Renal artery stenosis (RAS) is a potentially curable cause of hypertension and azotemia. Besides intra-arterial renal angiography there are several non-invasive techniques utilized to diagnose patients with suspicion of renal artery stenosis. Removing the stenosis by revascularization to restore unobstructed blood flow to the kidney is known to improve and even cure hypertension/azotemia, but is associated with a significant complication rate.
To visualize renal arteries with x-ray techniques a contrast medium must be used. In a randomized, prospective study the complications of two types of contrast media (CO2 and ioxaglate) were compared. CO2 was not associated with acute nephropathy, but induced nausea and had lower attenuation differences compared to Ioxaglate. Acute nephropathy was related to the ioxaglate dose and the risk was evident even at very low doses if the patients were azotemic with creatinine clearance <40 ml/min.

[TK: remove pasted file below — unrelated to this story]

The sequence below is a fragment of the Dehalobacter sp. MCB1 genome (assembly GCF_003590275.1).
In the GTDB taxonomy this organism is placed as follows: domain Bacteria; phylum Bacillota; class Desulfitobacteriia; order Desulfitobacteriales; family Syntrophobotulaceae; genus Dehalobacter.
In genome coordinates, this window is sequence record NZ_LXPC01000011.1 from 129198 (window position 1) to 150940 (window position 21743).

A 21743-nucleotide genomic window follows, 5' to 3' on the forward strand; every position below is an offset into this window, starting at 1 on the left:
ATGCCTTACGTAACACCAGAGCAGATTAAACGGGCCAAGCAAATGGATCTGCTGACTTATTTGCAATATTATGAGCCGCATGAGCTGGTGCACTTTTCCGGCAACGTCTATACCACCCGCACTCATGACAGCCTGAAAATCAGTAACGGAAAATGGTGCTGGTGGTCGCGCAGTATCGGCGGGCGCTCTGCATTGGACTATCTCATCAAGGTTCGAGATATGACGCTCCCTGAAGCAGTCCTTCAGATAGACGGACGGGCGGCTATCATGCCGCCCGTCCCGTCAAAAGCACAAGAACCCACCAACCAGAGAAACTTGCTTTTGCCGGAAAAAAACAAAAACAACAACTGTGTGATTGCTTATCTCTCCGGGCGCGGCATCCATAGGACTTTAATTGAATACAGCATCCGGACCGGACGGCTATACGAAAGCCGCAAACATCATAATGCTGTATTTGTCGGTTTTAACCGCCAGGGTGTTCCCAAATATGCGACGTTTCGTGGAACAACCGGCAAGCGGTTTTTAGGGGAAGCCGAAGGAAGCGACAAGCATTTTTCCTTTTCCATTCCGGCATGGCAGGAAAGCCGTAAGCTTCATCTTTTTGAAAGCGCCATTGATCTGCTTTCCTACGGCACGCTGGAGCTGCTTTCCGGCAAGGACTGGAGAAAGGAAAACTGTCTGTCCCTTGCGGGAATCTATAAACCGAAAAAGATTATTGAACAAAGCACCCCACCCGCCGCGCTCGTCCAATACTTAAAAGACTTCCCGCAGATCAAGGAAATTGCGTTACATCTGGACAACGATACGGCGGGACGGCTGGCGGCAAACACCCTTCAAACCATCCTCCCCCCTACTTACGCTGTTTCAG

Evaluating patients for clinically relevant renal artery stenosis can be done utilizing several non-invasive techniques. MRA was retrospectively evaluated and shown to be accurate in detecting hemodynamically significant RAS. In a prospective study of 58 patients, evaluated with four methods for renal artery stenosis, it was shown that MRA and CTA were significantly better than ultrasonography and captopril renography in detecting hemodynamically significant RAS. The standard of reference was trans-stenotic pressure gradient measurement, defining a stenosis as significant at a gradient of ≥15 mmHg. The discrepancies were mainly found in the presence of borderline stenosis.
The outcome of percutaneous revascularization procedures showed a technical success rate of 95%, clinical benefit in 63% of treated patients, 30-day mortality 1.5% and major complication rate of 13%. The major complication rate for patients with baseline serum creatinine >300µmol/l was 32%. Our results compare favorably with published studies and guidelines.